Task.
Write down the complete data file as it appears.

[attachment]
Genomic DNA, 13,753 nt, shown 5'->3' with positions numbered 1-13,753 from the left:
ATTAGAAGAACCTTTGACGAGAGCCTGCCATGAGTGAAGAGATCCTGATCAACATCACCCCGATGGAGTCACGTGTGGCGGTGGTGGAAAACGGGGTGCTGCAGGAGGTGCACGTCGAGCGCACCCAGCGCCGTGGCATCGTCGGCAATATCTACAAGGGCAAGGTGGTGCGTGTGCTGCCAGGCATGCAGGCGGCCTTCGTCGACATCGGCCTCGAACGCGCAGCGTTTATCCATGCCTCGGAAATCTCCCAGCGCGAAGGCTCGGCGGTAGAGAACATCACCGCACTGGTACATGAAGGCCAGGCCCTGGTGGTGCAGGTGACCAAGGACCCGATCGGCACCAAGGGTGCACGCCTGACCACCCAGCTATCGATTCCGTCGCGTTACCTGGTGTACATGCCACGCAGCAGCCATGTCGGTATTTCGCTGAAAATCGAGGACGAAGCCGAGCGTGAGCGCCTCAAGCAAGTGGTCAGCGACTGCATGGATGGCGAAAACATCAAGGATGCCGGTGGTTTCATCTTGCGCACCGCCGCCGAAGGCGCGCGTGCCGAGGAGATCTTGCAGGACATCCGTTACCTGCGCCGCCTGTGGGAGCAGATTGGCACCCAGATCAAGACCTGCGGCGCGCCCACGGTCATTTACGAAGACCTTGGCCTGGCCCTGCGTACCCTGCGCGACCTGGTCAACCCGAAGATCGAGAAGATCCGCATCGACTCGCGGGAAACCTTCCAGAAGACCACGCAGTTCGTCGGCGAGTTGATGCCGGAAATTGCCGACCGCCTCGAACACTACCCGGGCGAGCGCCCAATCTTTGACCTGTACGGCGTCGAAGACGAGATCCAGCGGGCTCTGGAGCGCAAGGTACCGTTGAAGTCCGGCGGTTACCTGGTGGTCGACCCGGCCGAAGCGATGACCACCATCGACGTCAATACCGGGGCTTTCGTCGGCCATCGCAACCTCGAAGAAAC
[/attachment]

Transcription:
Genomic DNA, 13,753 nt, shown 5'->3' with positions numbered 1-13,753 from the left:
ATTAGAAGAACCTTTGACGAGAGCCTGCCATGAGTGAAGAGATCCTGATCAACATCACCCCGATGGAGTCACGTGTGGCGGTGGTGGAAAACGGGGTGCTGCAGGAGGTGCACGTCGAGCGCACCCAGCGCCGTGGCATCGTCGGCAATATCTACAAGGGCAAGGTGGTGCGTGTGCTGCCAGGCATGCAGGCGGCCTTCGTCGACATCGGCCTCGAACGCGCAGCGTTTATCCATGCCTCGGAAATCTCCCAGCGCGAAGGCTCGGCGGTAGAGAACATCACCGCACTGGTACATGAAGGCCAGGCCCTGGTGGTGCAGGTGACCAAGGACCCGATCGGCACCAAGGGTGCACGCCTGACCACCCAGCTATCGATTCCGTCGCGTTACCTGGTGTACATGCCACGCAGCAGCCATGTCGGTATTTCGCTGAAAATCGAGGACGAAGCCGAGCGTGAGCGCCTCAAGCAAGTGGTCAGCGACTGCATGGATGGCGAAAACATCAAGGATGCCGGTGGTTTCATCTTGCGCACCGCCGCCGAAGGCGCGCGTGCCGAGGAGATCTTGCAGGACATCCGTTACCTGCGCCGCCTGTGGGAGCAGATTGGCACCCAGATCAAGACCTGCGGCGCGCCCACGGTCATTTACGAAGACCTTGGCCTGGCCCTGCGTACCCTGCGCGACCTGGTCAACCCGAAGATCGAGAAGATCCGCATCGACTCGCGGGAAACCTTCCAGAAGACCACGCAGTTCGTCGGCGAGTTGATGCCGGAAATTGCCGACCGCCTCGAACACTACCCGGGCGAGCGCCCAATCTTTGACCTGTACGGCGTCGAAGACGAGATCCAGCGGGCTCTGGAGCGCAAGGTACCGTTGAAGTCCGGCGGTTACCTGGTGGTCGACCCGGCCGAAGCGATGACCACCATCGACGTCAATACCGGGGCTTTCGTCGGCCATCGCAACCTCGAAGAAAC